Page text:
The Long and the Short of Down-Market Investing

I was going to write about how to give a good job interview, and maybe I will someday soon. But right now I’m moved by the stock market’s continued gyrations downward to say a few deathless words on that subject.

In brief, be of good cheer.

A Bank or a Casino?

Let me explain a few basic things about the stock market. It exists for a variety of reasons. For one thing, it allows entrepreneurs and established companies to raise money for factories and laboratories and mills and mines.

It also allows small and large investors like you and me to purchase stocks to place long-term bets on the economy. We buy into America’s industrial growth, and help it propel us into retirement and prosperity. The stock market allows this.

But the stock market is also a vast casino for the people who work in it. They play feverishly, trying to make a dollar or two (or a million or a billion) via short-term trades. They sell short, buy and sell options, use trades so complex they break computers — all to make a quick buck.

In particular, they can make money by selling short and using “sell programs.” These allow traders to make money as markets fall, just as we long-term investors make money by holding on for the long run.

Take Advantage of the Sale

These trades should be totally irrelevant to us long-term investors, except for one thing: Sometimes, when the traders and gunslingers drive down the price, they give us a chance to buy into long-term growth on the cheap.

As I’ve said before, if the market sells itself down a few percent or more, why not take advantage of the sale the same way you would a sale on paper towels or a washing machine? It’s the same market, and eventually the traders will decide to start their manipulations to make the market go up. And there we’ll be, with our stocks.

Ultimately, when the trading frenzies die down, stocks are priced according to earnings and interest rates, not according to who has the quickest finger on the sell-program trigger. And again, there we’ll be with our stocks. (I learned this from Warren Buffett, so it has to be true… and it is true.)

Now, here’s a key point: When the markets go nuts and traders sell short and trigger sell programs, they don’t ever just say, “Hey, we’re doing this to make a fast buck and profit from fear.” They always have some supposedly legitimate, “statesmanlike” reason.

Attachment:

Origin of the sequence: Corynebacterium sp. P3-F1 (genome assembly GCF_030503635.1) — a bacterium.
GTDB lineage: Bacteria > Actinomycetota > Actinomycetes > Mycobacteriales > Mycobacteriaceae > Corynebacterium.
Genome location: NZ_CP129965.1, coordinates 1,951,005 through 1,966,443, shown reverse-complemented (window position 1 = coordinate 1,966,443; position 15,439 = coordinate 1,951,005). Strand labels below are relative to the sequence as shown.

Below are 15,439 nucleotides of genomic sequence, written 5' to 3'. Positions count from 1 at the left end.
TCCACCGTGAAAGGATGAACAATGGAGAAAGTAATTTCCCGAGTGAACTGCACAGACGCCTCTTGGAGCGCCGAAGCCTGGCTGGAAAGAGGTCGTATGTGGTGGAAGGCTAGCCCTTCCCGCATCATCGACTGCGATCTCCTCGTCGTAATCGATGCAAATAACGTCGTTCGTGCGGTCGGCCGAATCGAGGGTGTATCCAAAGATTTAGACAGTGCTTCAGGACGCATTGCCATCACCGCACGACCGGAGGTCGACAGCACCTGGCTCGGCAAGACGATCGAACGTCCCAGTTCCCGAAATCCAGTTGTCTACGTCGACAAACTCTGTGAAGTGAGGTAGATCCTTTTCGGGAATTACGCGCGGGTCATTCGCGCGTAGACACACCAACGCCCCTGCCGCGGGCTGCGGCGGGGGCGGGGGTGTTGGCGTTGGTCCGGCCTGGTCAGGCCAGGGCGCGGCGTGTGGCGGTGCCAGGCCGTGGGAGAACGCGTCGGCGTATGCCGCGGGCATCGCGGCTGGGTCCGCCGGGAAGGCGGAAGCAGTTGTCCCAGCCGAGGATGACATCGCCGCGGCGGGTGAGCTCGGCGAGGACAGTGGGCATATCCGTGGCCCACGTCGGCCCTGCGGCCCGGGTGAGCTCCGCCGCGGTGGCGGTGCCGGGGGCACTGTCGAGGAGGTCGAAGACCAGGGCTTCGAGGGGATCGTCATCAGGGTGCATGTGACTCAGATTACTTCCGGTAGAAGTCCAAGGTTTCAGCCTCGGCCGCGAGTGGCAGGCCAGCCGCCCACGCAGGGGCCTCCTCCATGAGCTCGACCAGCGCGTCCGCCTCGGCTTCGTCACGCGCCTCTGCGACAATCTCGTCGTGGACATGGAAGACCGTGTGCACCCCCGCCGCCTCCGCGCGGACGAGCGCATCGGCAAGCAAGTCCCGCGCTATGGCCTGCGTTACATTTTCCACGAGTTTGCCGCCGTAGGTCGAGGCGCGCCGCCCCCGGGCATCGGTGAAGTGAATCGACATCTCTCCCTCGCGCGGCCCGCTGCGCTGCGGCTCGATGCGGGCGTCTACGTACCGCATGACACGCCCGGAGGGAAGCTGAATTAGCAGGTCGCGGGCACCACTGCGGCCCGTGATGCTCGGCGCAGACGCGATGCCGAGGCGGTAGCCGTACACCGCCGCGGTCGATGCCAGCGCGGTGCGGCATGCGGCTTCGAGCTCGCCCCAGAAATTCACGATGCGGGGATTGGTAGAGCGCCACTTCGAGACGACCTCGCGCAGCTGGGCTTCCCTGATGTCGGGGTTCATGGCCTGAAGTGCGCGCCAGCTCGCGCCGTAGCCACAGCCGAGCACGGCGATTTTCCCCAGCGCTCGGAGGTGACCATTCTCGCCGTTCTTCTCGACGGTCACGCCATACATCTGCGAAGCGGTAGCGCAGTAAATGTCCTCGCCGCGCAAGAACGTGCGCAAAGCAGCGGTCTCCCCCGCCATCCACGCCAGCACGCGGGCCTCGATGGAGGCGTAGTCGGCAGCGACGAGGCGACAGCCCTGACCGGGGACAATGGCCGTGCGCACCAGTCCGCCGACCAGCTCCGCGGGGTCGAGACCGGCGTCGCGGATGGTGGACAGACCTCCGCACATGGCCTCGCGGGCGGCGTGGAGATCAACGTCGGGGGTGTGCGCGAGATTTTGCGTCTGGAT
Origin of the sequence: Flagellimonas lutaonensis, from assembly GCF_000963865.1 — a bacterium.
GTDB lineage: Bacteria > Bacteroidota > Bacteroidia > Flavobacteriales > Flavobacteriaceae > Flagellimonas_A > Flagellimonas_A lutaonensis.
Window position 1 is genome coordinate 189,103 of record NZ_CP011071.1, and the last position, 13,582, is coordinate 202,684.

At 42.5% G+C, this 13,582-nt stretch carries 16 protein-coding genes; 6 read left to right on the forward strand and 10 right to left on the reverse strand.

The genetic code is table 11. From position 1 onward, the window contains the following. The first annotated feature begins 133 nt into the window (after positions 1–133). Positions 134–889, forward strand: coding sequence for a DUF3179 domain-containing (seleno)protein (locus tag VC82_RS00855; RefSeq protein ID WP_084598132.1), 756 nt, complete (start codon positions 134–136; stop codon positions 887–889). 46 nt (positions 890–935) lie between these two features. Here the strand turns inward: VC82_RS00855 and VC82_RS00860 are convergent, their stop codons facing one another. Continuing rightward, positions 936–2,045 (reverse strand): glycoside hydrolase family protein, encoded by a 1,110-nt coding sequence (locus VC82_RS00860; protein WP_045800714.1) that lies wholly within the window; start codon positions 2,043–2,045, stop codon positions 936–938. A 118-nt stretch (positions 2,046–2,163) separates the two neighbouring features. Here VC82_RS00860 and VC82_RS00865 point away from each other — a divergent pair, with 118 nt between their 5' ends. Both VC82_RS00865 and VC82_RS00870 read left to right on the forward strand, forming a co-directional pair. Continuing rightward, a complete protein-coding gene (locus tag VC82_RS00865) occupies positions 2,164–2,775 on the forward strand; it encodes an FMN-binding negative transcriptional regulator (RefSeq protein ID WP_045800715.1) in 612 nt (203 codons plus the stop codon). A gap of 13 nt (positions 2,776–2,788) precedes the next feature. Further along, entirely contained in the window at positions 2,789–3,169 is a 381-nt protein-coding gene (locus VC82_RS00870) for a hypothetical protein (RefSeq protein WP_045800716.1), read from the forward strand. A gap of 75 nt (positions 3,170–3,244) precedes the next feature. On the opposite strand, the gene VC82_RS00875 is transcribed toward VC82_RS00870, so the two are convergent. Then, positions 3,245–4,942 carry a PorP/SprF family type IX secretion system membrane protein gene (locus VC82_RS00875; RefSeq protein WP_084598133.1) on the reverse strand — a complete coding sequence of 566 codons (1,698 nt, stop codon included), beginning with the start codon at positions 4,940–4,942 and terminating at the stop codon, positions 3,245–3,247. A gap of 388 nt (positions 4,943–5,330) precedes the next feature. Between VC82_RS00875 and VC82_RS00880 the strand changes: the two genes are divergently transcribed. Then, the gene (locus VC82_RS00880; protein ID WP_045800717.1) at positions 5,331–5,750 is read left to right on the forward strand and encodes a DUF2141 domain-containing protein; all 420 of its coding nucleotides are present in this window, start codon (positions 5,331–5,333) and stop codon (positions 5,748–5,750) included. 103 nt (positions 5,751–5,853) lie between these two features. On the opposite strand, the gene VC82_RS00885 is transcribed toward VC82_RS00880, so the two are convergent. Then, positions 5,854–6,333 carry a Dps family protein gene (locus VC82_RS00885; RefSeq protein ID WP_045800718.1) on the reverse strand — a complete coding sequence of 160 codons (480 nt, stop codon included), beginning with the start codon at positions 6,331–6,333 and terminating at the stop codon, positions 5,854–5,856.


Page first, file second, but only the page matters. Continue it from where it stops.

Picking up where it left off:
Barely Blip-worthy

Today, the reason is supposedly terror in the subprime mortgage market. To put this as frankly as possible, this is just nonsense.

Even if subprime delinquencies and defaults are up, they’re a tiny portion of total mortgages. Suppose 13 percent of subprime mortgages are in default. Subprime itself is less than 15 percent of total mortgage debt, so that means that roughly 2 percent of mortgage debt is delinquent or in default.

Yes, that’s more than it used to be, and is a disaster for the subprime mortgage companies.

But when a mortgage defaults, the lender takes back the house or condo, sells it, and usually recovers about 75 percent of the loan value or more. That means the real loss would be about 25 percent of 2 percent, or 1/2 of 1 percent.

In the context of a market as huge as the nation’s mortgage market, that’s not a lot. A few companies will go bankrupt, and someone will make a killing buying their bonds and portfolios at a huge discount as they turn out to be worth a lot more than people thought in March 2007. But it won’t mean a lot to a roughly $14 trillion economy, of which the subprime mortgage market is a tiny blip.

Buy and Hang On

It’s all a fig leaf for unscrupulous traders to spook other traders and try to scalp them. Please don’t let it scare you. Keep holding on, and add to broad indexes like the SPY and the VTI.

There’s also the supposed terror of a tiny rise — .25 percent — in Japanese interest rates. This will make speculators’ easy-money-borrowing in Japan and subsequent re-lending in New York at a much higher rate a tiny little bit more difficult. But you and I have nothing to do with the carry trade, and the carry trade has nothing to do with the long-run level of the stock market.

Meanwhile, the economy is strong. Employment is very, very strong, and corporate profits are great. It’s a good time to buy — especially because traders and speculators have driven prices down.

That’s good news for you, if you’re patient. I know this is counterintuitive; it always feels a lot better to buy when the market is going up. But you make more money buying when the market is going down. Let the traders and gunslingers kill each other. Buy when it’s low and just be happy — and, as always, be patient.

By Ben Stein

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